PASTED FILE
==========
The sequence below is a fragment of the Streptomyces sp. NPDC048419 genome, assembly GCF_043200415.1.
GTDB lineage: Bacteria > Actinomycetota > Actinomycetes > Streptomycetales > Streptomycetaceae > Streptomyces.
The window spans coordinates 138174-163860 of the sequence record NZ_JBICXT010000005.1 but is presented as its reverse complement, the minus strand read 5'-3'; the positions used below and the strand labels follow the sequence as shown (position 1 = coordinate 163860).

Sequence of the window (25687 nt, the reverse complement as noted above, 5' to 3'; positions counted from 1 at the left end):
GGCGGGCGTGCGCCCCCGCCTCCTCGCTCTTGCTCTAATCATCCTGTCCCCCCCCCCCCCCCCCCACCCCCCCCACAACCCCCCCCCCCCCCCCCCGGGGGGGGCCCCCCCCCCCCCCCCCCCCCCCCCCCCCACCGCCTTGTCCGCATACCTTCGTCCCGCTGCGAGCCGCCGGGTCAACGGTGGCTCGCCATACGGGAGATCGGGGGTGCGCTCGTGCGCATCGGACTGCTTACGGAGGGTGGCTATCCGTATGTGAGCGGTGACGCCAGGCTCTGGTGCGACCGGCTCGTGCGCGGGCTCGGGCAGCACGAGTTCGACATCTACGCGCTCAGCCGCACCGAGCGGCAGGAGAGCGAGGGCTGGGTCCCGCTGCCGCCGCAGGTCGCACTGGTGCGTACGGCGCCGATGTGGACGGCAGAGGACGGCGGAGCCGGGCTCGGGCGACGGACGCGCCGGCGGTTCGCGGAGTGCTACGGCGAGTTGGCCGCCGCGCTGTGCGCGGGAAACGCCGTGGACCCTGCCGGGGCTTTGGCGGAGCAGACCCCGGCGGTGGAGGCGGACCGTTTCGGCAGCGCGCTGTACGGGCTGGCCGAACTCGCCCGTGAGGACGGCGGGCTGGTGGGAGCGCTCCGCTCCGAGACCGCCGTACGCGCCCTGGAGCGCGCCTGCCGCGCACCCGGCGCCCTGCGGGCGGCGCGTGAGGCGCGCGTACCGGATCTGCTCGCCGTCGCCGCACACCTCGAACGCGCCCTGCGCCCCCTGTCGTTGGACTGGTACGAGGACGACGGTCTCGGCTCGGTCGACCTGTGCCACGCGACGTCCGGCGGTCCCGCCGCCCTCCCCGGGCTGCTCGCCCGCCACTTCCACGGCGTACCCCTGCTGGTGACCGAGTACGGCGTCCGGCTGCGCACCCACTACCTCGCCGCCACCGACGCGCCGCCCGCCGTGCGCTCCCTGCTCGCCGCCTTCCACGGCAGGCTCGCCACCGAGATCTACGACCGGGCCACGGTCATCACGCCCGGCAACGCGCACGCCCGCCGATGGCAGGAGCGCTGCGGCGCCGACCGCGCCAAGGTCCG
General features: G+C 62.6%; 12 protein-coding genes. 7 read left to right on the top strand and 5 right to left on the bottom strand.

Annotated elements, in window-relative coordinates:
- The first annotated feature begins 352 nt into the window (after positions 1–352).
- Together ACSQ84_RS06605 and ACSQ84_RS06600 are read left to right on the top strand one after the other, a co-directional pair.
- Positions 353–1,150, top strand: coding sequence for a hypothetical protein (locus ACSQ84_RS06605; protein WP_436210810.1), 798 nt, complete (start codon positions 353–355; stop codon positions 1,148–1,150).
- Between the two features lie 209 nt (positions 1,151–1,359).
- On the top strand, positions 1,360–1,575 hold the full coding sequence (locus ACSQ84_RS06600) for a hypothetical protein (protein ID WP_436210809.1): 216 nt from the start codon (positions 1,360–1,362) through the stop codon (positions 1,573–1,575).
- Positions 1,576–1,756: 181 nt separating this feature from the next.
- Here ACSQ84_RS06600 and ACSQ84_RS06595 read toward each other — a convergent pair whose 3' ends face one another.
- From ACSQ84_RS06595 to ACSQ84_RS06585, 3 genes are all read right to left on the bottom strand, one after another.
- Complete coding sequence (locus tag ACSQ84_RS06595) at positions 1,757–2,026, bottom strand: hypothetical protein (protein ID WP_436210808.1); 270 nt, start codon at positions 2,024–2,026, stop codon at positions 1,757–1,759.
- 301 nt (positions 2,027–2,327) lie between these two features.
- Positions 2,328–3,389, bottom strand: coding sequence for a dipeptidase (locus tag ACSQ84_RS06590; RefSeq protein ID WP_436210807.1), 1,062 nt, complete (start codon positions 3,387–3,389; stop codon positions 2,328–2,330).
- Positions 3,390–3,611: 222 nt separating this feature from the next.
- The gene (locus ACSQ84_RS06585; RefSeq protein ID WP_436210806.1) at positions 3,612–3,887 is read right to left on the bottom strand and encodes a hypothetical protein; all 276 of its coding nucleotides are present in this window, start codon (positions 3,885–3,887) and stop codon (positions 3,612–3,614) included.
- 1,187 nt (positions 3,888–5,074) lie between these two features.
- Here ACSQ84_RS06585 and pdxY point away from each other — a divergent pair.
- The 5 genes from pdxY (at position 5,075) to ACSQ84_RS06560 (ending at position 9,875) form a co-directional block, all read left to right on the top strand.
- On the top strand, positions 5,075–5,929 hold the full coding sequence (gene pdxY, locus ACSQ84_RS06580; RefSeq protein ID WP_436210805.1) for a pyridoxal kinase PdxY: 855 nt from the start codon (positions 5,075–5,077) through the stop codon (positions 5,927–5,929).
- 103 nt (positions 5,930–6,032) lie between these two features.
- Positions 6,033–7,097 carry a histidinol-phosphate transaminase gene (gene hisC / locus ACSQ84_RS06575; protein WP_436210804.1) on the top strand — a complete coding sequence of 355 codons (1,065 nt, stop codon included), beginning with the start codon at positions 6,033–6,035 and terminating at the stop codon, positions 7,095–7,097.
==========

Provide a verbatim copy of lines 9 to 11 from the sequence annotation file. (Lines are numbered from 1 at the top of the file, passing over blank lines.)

- Together ACSQ84_RS06605 and ACSQ84_RS06600 are read left to right on the top strand one after the other, a co-directional pair.
- Positions 353–1,150, top strand: coding sequence for a hypothetical protein (locus ACSQ84_RS06605; protein WP_436210810.1), 798 nt, complete (start codon positions 353–355; stop codon positions 1,148–1,150).
- Between the two features lie 209 nt (positions 1,151–1,359).